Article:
This research article looks interesting – it’s about how people in the enlightenment became more skeptical about magic, but they could only do so once it was more permissible to have irreligious ideas:
THE DECLINE OF MAGIC: CHALLENGE AND RESPONSE IN EARLY ENLIGHTENMENT ENGLAND
When a bishop dies the bells ring in heaven according to Matthew Paris. Presumably this was only becayse Robert, Bishop Lincoln was a fairly holy rather than venal example. Indeed this was actually Robert Grosseteste the famous scholastic philosopher and theologian, who criticized the greed of the papacy.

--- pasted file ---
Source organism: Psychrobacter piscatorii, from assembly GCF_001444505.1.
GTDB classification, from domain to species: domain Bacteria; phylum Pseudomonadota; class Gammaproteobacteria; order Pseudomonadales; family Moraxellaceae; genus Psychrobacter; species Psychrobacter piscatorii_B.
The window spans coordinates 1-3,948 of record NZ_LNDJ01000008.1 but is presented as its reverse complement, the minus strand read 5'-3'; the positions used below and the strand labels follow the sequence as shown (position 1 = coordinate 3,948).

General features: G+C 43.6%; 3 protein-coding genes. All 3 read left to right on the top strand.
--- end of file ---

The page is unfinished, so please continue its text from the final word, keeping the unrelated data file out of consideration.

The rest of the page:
I think it’s interesting that only the friars and priests hear the bells though – the bumpkin foresters don’t! Also it’s interesting that the melodious music is like bells – I guess the link with a place of worship is important here, but is really that the best that heaven could come up with to welcome the bishop?
These are extracts from the Chronica Majora written by Matthew Paris for the year 1253.
Of the music heard in the heavens